Just two weeks ago, Secretary of Education Margaret Spellings addressed the US House Committee on Education and Labor about its fear of a federal lending program meltdown. To the best of her ability, she tried to qualm the legislators' fears and to convince them that negative speculations were exaggerated. “More than 2,000 originating lenders participate in FFEL,” she said. “A small number of these lenders have reduced their participation or stopped originating new loans.”
However, the Department of Education’s request for Lender of Last Resort (LLR) preparation painted a somewhat different picture. In a letter sent to 35 guarantee agencies, the Financial Student Aid’s Chief Operating Officer Lawrence Warder laid out the basic LLR provisions and asked that the guarantee agencies quickly respond with plans for enacting the emergency program, should the need arise.
With lenders leaving the Federal Family Education Loan (FFEL) program at increasing rates, both legislators and families have been feeling uneasy about college loan options. And while the department maintained that things were largely under control, the letters spoke for themselves.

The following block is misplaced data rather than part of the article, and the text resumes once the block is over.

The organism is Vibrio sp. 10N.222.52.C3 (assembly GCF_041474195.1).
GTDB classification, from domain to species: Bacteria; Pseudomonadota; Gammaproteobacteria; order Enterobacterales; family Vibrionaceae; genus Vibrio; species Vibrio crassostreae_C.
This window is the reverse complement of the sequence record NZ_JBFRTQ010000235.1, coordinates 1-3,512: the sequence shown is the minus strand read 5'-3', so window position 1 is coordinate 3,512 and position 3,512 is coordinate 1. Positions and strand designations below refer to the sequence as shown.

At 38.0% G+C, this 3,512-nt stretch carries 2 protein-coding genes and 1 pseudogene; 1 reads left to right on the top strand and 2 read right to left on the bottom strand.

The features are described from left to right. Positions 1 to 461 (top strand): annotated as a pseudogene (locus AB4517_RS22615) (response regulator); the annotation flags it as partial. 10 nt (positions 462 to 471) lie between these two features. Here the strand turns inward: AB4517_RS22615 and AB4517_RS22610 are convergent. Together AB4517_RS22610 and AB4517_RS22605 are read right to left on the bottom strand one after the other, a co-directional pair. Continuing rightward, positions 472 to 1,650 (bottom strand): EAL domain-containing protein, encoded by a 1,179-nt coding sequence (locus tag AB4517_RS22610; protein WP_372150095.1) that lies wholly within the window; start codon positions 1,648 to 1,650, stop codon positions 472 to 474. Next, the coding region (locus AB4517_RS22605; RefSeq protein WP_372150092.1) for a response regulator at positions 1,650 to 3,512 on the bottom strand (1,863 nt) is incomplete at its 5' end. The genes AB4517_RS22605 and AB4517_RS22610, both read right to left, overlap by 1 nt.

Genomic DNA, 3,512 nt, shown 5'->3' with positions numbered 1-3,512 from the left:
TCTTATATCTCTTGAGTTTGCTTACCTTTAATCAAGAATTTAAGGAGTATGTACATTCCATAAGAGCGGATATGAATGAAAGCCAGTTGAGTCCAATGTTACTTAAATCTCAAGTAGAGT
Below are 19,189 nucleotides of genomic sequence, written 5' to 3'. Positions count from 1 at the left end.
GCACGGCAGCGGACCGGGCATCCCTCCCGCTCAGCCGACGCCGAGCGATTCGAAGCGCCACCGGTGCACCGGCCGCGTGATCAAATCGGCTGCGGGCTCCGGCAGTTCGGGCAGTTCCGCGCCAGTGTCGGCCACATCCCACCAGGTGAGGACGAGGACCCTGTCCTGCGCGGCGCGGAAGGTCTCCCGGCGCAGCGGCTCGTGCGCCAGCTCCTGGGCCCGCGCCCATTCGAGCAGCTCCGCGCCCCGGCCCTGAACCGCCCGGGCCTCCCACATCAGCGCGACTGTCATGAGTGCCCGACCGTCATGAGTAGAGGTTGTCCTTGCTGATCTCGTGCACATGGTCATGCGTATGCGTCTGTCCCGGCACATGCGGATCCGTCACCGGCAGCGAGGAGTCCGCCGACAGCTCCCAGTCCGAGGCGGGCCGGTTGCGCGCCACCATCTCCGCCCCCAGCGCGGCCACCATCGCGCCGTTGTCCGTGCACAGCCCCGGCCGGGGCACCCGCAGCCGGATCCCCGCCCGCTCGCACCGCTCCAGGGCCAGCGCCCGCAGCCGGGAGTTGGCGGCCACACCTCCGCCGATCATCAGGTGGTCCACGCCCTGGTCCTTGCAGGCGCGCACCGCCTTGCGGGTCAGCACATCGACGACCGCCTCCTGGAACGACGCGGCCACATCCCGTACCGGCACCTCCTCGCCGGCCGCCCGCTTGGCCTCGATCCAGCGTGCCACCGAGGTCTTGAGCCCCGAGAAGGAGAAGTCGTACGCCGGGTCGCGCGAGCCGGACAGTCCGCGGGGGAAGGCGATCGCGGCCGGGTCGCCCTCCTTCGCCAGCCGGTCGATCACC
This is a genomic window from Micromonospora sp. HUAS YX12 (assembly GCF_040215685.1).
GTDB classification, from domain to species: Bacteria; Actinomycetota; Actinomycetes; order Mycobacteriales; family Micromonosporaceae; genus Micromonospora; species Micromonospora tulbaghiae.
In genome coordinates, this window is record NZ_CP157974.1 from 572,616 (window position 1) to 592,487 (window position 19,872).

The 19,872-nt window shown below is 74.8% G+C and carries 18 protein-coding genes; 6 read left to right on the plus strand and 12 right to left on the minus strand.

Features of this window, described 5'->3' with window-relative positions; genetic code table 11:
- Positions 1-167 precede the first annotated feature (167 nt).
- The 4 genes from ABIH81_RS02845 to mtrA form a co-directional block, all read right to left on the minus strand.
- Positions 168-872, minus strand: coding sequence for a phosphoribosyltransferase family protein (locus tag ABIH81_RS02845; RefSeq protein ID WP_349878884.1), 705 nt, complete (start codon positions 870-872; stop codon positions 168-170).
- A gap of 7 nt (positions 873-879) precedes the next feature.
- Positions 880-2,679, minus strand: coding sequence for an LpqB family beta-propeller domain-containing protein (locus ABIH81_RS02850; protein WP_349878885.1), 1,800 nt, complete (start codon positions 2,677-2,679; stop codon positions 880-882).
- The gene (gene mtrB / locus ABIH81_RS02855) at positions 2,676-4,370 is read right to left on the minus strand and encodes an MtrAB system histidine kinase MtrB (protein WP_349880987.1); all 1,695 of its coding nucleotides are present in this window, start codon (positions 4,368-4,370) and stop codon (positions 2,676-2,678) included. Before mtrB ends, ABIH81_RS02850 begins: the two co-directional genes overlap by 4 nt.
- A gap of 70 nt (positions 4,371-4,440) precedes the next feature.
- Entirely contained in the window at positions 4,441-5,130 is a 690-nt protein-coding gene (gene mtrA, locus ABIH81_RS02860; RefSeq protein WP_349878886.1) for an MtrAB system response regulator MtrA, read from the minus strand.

The LLR provisions state that when a student eligible for federal aid is denied by at least two lenders, guarantee agencies and lenders who have signed agreements with them are responsible for awarding the loan. Being nonprofit entities, the guaranty agencies would use government funding to repay lenders for any student defaults.
To be certain that individuals have quick access to student loans, regardless of decisions made by cautious lenders, the department has asked that guaranty agencies submit their plans to put the LLR program in place. Among other things, they were asked to prepare a timeline for issuing LLR loans to students, provide a method for informing students about LLR eligibility and plan for meeting the increased administrative requirements. Recipients of the letter were given up to 30 days to respond with a new outline for their LLR program.
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